Rhode Island Rye supports a local farm, a local mill and a local bakery. And it tastes good, too.
I’ll admit that I’m not as much of a bread connoisseur as an ice cream one. Still, there are quite a few reasons to be impressed by Seven Stars Bakery’s addition of the Rhode Island Rye loaf. Modeled after a dense, moist German Vollkornbrot, the loaf weighs more than it looks. Sliced thin and toasted with some salted butter or Farmstead cheese, it offers a rich, complex flavor. According to the bakery, it can last for several weeks when kept sealed in plastic.
But my favorite feature of this bread is that it’s home grown. The rye is grown on Schartner’s Farm in Exeter, RI then ground using traditional stone milling at Kenyon’s Grist Mill in Usquepaug, RI. The resulting flour becomes the star ingredient (along with RI rye berries, water, salt and yeast) in the official Rhode Island Rye bread. Buy the loaves at Seven Stars Bakery locations and their farmer’s market stands.
Route 2 and 1 Arnold Place
Kenyon’s Grist Mill
Seven Stars Bakery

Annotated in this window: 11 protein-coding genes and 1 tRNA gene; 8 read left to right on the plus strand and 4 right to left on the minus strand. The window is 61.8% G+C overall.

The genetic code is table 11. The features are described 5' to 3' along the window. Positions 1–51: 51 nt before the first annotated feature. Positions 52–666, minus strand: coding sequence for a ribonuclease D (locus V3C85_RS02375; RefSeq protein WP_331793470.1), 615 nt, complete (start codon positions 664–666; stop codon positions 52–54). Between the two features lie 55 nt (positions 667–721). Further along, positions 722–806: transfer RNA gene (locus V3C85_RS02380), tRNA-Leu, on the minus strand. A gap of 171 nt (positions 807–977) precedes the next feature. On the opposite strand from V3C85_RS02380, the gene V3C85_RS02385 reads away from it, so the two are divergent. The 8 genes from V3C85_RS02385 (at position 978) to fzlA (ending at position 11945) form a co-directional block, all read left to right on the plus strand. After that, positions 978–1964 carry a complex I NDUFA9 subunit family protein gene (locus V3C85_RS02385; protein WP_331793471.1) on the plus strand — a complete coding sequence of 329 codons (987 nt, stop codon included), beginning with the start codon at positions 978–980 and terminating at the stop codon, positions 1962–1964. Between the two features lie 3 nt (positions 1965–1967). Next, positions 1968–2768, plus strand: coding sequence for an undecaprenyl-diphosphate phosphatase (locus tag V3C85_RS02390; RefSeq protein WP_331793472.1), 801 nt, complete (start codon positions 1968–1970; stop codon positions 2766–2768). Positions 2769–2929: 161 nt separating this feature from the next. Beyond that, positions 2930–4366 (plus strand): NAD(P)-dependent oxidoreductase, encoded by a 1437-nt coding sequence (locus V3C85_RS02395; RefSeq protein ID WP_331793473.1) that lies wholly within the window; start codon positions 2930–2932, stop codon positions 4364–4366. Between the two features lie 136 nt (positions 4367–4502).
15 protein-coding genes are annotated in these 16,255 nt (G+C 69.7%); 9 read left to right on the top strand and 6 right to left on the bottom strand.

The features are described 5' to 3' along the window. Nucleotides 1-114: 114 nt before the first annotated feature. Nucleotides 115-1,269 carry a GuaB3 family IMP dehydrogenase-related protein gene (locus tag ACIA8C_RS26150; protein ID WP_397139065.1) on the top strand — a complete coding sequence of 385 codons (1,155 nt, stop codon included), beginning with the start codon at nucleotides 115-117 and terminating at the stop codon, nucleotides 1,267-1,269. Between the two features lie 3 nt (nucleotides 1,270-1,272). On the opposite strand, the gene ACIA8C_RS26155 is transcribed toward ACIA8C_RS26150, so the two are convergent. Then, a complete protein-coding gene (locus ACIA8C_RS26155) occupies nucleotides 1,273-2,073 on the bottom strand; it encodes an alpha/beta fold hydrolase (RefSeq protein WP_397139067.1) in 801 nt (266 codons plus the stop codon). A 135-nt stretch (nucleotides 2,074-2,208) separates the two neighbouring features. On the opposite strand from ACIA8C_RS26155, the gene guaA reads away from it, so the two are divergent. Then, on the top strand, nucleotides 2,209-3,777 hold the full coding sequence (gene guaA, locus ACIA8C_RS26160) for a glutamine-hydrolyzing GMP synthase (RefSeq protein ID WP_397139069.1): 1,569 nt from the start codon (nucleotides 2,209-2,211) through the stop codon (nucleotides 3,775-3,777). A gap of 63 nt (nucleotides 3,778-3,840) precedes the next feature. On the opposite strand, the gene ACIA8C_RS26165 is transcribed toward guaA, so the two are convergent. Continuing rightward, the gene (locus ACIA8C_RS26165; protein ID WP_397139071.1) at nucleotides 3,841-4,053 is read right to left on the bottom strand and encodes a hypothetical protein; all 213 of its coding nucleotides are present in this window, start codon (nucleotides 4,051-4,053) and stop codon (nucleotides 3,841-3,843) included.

Providence & East Providence, RI
Crispy outside and soft inside, these macarons deserve their name.
I often wonder why so many of the tasty treats I’ve discovered in France seem to be either nowhere to be found back home or even worse, simply not so tasty.
That can no longer be said to be true of the macaron thanks to 2009 Bryant University graduate Stephen Fitch. He discovered the cookie during his study abroad in Paris and returned obsessed with the task of recreating what he calls this “culinary phenomena” in Rhode Island. His countless hours of baking and tasting have resulted in the Moondust Macarons collection of flavors (pistachio, lemon, coffee, chocolate, raspberry, and vanilla). Taste for yourself this Saturday at Providence Open Market at Lippitt Park. They are also sold at Eastside Market and through their website.
Moondust Macarons has a stand at Providence Open Market.
Providence Open Market
on Saturday, June 19, 2010